1985 Latour, Pauillac

SKU #950204 93 points James Suckling

 Aromas of mint and currants with some spices. Full and velvety texture with fresh and clean fruit and a yummy finish. Drink it.  (3/2012)

93 points Wine Spectator

 Rich and ripe wine. Dark red color with an amber edge. Loads of meat, berry and tobacco character on the nose. Very rich. Full-bodied, with soft, velvety tannins and a long, ultraripe fruit finish. Still very fresh and young. (JS)  (8/2000)

90 points Robert Parker's Wine Advocate

 Tasted from magnum at the Claret Club -85 Dinner at -The Square-. Contrasted against the other First Growths for the fourth or fifth time in my career, the Latour still brings up the rear but having said that, this is definitely the best bottle I have encountered. It has a little more vivacity on the nose that previously, with a touch of Provencal herbs and even a faint notes of peppermint. Certainly fresher than I was expecting and you might almost mistake it for Haut-Brion! (NM)  (5/2010)

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Price: $499.99
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Additional Information:

Varietal:

Cabernet Sauvignon and Blends

- Cabernet Sauvignon has come a long way from its role as a blending varietal, however dominant, in the wines of Bordeaux. Today it is the most planted red varietal in the world. Identified as a descendent of Cabernet Franc and Sauvignon Blanc, the late-ripening Cabernet Sauvignon needs to be planted in warmer climates to fully ripen. Its small berries can easily be identified for their distinctive blue color, thick skins and high tannins. And while the varietal has its own definitive characteristics: green pepper-like aromas and black currant flavors among them, it is perhaps most prized for its ability to convey terroir, vintage and winemaking. A relatively new varietal, Cabernet Sauvignon started making inroads into the wines of the M├ędoc and Graves in the late-18th century. Today it is also dominant in the up-and-coming Entre-Deux-Mers region of Bordeaux and can also be found in Southwest France. It is the companion varietal to Sangiovese in Italy's Super Tuscans and is planted all over Europe, stretching to lesser-known winegrowing regions like Russia and Lebanon. In the Americas Cabernet Sauvignon has found champions in every nook and cranny of California and among winemakers in Washington, where it complements plantings of Merlot. In South America, Cab thrives in Chile, but can also be found in smaller amounts in Argentina and even in Mexico.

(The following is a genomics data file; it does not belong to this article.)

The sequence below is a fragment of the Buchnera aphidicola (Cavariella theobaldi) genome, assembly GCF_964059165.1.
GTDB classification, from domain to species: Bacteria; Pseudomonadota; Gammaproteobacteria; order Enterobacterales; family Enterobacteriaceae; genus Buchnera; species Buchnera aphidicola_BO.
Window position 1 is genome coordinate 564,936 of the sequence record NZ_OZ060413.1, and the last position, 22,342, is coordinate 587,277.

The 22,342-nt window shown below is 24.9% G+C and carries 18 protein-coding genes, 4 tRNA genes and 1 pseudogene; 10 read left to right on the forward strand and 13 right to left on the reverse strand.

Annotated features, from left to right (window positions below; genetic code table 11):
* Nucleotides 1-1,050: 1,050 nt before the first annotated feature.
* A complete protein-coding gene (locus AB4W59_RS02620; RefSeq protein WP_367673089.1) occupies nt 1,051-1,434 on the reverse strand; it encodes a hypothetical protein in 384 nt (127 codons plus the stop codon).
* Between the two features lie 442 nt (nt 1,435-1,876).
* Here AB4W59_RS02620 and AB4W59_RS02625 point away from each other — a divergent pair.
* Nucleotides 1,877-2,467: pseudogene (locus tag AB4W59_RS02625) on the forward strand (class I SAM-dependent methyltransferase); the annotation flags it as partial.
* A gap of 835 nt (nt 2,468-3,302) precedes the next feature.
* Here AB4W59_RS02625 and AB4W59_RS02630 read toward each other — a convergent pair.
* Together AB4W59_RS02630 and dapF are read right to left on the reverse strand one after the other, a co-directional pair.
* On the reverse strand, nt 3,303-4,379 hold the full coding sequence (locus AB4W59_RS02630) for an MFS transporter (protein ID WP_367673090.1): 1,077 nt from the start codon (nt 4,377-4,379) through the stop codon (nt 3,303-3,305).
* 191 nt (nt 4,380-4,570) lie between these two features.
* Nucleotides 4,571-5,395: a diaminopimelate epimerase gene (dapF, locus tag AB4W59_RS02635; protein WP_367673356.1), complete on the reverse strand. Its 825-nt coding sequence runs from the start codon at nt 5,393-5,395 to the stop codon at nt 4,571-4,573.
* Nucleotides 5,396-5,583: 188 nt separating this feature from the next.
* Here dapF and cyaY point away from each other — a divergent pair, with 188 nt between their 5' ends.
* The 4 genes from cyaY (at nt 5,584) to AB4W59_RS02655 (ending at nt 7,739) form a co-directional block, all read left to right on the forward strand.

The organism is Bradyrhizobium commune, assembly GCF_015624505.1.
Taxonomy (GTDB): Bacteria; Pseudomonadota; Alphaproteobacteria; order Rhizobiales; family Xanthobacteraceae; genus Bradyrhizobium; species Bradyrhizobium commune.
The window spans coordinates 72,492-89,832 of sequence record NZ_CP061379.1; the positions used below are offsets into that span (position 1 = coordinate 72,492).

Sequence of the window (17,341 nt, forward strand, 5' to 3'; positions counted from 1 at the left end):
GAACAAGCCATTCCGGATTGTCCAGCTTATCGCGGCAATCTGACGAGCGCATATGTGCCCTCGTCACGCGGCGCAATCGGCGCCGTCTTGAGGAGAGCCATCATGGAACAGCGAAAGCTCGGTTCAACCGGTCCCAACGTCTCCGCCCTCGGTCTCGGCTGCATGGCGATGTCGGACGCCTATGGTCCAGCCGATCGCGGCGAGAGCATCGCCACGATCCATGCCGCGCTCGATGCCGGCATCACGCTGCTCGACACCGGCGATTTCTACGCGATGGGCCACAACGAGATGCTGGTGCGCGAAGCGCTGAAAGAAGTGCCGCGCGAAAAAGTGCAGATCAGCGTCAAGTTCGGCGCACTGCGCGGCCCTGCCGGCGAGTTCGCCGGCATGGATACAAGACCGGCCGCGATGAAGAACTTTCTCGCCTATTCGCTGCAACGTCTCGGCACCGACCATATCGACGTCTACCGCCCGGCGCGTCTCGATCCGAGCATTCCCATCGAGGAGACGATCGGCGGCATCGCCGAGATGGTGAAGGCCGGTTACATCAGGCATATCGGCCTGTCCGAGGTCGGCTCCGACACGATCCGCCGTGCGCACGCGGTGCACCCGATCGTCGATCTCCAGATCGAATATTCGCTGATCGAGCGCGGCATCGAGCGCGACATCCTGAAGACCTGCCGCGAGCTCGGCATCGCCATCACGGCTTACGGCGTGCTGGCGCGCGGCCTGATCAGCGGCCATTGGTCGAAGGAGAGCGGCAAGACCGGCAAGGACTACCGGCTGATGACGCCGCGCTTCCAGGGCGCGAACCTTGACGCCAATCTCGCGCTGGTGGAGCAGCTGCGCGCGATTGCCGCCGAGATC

Country:

France

- When it comes to wine, France stands alone. No other country can beat it in terms of quality and diversity. And while many of its Region, Bordeaux, Burgundy and Champagne most obviously, produce wine as rare, as sought-after and nearly as expensive as gold, there are just as many obscurities and values to be had from little known appellations throughout the country. To learn everything there is to know about French wine would take a lifetime. To understand and appreciate French wine, one only has to begin tasting them.
Sub-Region:

Bordeaux

Specific Appellation:

Pauillac

- Pauillac is probably the most famous village in Bordeaux. Located between St. Julien and St. Estephe, it has more of the top ranked chateau than the other four appellations of the Haut Medoc. This area has three of the five premier cru classe wineries: Lafite Rothschild, Latour, and Mouton Rothschild. There are two of the top second-growths (Pichon Lalande and Pichon Baron) as well as several outstanding fourth and fifth-growth chateaux including Lynch Bages. Because of the gravely soils and great drainage, Pauillac has the ideal conditions to grow great Cabernet Sauvignon. The wines from this village are some of the longest-lived in Bordeaux.